Megan Rapinoe plans to retire after NWSL season
USWNT forward Megan Rapinoe Kirby Lee-USA TODAY Sports

Megan Rapinoe announces plans to retire following NWSL season

Megan Rapinoe announced plans to retire following the National Women's Soccer League season, making the upcoming 2023 World Cup her final appearance for the women's national team.

Rapinoe has been a member of the NWSL's OL Reign since the league's inception in 2013. The 2023 regular season ends on Oct. 15, with the league championship to follow on Nov. 11. The Women's World Cup kicks off on Jul. 20 and runs through Aug. 20 in Australia and New Zealand.

When announcing her decision, Rapinoe said, "I've been able to have such an incredible career, and this game has brought me all over the world ... I feel incredibly grateful to have played as long as I have, to be as successful as we've been, and to have been a part of a generation of players who undoubtedly left the game better than they found it."

In 2016, she joined Hope Solo, Carli Lloyd, Becky Sauerbrunn and Alex Morgan in the initial fight with U.S. Soccer for equal pay between the men's and women's national soccer teams. The two sides finally reached an agreement in May 2022.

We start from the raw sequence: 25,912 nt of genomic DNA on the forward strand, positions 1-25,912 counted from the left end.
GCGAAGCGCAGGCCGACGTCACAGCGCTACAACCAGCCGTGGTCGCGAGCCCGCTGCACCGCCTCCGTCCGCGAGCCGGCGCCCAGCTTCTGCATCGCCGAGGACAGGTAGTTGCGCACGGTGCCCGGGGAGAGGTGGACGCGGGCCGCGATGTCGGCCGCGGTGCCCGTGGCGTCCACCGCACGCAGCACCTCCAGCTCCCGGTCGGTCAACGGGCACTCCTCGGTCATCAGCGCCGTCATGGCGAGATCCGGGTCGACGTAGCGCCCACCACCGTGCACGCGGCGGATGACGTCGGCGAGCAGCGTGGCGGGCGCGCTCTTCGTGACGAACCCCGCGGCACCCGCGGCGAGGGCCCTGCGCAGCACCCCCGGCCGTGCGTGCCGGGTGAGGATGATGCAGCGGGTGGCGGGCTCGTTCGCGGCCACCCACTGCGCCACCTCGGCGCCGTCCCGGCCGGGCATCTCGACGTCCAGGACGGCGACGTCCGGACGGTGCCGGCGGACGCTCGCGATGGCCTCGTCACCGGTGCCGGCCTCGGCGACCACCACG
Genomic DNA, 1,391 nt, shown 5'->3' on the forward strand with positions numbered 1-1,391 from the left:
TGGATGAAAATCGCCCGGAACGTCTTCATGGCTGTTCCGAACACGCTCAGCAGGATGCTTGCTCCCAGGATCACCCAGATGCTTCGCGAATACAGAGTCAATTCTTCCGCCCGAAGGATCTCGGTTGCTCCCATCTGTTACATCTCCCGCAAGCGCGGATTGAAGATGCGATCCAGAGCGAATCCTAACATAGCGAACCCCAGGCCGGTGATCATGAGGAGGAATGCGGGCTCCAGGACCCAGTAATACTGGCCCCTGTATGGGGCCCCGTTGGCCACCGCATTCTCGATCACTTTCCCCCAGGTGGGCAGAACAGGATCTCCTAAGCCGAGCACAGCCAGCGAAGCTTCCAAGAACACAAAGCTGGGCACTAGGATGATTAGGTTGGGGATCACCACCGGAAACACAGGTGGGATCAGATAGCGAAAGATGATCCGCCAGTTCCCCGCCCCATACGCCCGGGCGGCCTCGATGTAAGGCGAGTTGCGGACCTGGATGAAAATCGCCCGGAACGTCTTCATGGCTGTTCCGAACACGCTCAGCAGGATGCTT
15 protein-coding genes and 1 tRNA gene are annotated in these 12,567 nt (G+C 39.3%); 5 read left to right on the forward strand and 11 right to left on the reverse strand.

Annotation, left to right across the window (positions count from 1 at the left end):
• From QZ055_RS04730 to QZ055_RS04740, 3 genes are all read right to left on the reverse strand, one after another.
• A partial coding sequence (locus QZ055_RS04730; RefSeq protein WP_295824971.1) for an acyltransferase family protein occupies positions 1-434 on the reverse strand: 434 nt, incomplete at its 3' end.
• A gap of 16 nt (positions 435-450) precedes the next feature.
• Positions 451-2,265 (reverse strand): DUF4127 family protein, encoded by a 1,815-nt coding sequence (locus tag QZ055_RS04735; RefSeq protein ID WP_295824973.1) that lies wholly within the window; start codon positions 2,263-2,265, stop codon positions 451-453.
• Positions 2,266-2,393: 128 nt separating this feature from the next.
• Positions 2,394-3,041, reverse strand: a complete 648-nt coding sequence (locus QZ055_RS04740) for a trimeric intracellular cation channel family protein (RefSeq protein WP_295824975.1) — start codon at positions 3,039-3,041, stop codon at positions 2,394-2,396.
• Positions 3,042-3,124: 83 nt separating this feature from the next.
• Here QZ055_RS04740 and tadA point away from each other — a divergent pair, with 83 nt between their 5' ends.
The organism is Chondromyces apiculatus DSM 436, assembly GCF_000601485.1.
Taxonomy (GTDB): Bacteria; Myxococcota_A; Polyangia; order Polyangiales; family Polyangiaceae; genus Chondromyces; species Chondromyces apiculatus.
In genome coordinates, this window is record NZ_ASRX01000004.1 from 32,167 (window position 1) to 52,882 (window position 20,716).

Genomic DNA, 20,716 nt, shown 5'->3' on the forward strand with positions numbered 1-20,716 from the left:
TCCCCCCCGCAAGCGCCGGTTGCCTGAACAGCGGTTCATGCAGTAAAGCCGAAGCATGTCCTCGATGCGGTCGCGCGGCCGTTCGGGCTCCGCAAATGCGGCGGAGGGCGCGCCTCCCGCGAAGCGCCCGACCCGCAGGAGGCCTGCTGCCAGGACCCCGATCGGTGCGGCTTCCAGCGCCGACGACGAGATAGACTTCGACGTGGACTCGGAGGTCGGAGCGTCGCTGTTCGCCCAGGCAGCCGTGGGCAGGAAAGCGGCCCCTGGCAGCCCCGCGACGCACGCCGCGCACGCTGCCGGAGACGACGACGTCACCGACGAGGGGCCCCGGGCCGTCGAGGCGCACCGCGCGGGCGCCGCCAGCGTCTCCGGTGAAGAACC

Rapinoe has also been an outspoken supporter of other social issues, including LGTBQ+ rights and racial equality.

As U.S. Soccer notes in its article on Rapinoe's retirement announcement, she was "the first white athlete ... to kneel during the national anthem in solidarity with football player Colin Kaepernick" following a string of shooting deaths in the U.S. of unarmed Black men.

In an interview with Time, Rapinoe, who is openly gay, discussed her role as an LGBTQ+ spokesperson. "For a long time, I was the only player [who] was out."

The upcoming World Cup will represent Rapinoe's fourth appearance in the event. She first played in 2011, when the team finished second. The national squad has won gold in each of the last two World Cups, with Rapinoe winning the Golden Boot in 2019 after scoring six goals in five matches. 

Rapinoe, 38, would become the oldest woman to score a goal at the World Cup with one at this year's event. Brazilian soccer great Formiga set the benchmark in 2015 at the age of 37 against North Korea in the group stage. 

She should have plenty of opportunities to set the record. The U.S. (+250) is favored to win its third consecutive World Cup. Rapinoe's retirement announcement should give the team even more motivation to bring home the gold.

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